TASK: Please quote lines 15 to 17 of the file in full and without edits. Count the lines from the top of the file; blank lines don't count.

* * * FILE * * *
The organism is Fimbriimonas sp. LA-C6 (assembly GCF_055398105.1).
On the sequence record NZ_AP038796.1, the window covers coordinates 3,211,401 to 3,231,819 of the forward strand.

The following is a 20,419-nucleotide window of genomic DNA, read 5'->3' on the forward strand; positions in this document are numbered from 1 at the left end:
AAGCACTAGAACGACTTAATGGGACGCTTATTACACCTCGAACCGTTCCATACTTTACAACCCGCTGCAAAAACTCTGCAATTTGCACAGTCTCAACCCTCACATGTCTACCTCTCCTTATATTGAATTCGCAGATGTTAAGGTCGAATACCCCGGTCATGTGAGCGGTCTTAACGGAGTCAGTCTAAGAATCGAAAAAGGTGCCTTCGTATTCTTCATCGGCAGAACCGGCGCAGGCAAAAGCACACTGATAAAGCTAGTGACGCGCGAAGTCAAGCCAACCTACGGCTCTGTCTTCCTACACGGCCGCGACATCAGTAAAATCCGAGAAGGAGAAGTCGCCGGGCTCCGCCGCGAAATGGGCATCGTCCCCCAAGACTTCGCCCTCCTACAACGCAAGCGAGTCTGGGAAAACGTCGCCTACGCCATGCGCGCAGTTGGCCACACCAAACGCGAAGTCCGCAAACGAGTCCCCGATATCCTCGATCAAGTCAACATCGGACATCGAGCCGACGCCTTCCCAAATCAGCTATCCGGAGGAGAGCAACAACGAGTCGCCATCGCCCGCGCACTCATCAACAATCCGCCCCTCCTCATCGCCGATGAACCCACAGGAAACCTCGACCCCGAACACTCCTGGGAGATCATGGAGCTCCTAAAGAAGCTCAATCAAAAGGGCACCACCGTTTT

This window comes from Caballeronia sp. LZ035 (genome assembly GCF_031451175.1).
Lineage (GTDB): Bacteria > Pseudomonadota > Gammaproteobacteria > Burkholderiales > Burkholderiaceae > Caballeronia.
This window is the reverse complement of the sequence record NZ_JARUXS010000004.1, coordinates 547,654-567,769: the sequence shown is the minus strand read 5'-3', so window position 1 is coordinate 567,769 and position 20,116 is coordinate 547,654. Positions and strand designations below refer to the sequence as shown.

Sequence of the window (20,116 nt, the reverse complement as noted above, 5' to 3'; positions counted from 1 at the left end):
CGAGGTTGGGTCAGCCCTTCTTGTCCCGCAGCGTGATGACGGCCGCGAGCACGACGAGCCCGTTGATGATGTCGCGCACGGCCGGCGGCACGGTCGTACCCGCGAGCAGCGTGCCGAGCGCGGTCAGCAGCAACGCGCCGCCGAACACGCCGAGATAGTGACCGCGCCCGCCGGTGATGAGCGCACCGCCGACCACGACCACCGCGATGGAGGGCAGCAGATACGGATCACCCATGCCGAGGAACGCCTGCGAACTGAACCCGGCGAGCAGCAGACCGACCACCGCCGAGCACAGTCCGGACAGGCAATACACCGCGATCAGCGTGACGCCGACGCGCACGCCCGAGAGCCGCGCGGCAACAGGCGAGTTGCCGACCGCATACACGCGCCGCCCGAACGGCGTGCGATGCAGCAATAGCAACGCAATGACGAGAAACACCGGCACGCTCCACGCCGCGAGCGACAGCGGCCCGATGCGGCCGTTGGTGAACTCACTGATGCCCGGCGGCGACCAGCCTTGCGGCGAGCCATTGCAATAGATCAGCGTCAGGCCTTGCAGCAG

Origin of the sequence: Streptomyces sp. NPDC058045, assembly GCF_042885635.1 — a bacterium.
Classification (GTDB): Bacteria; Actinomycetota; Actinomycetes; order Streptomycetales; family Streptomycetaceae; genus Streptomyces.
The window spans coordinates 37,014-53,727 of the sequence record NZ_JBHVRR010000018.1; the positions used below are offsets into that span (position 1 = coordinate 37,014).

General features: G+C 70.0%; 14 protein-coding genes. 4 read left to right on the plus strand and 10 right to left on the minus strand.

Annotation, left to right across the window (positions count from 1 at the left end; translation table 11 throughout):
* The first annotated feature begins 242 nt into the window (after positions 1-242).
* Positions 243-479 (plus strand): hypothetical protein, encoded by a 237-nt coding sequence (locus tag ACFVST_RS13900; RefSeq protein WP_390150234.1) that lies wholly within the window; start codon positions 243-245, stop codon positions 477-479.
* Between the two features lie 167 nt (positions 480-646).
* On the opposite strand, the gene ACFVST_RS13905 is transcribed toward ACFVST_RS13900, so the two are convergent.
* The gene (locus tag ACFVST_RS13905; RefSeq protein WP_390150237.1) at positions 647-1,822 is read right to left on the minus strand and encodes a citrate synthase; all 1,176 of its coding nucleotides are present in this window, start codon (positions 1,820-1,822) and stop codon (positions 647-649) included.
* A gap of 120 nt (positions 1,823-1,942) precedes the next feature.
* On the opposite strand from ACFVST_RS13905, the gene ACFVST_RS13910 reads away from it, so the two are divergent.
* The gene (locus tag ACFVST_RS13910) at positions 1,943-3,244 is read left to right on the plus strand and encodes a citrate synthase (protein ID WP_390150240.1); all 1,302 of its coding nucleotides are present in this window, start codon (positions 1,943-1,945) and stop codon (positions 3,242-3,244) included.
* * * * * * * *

* The first annotated feature begins 242 nt into the window (after positions 1-242).
* Positions 243-479 (plus strand): hypothetical protein, encoded by a 237-nt coding sequence (locus tag ACFVST_RS13900; RefSeq protein WP_390150234.1) that lies wholly within the window; start codon positions 243-245, stop codon positions 477-479.
* Between the two features lie 167 nt (positions 480-646).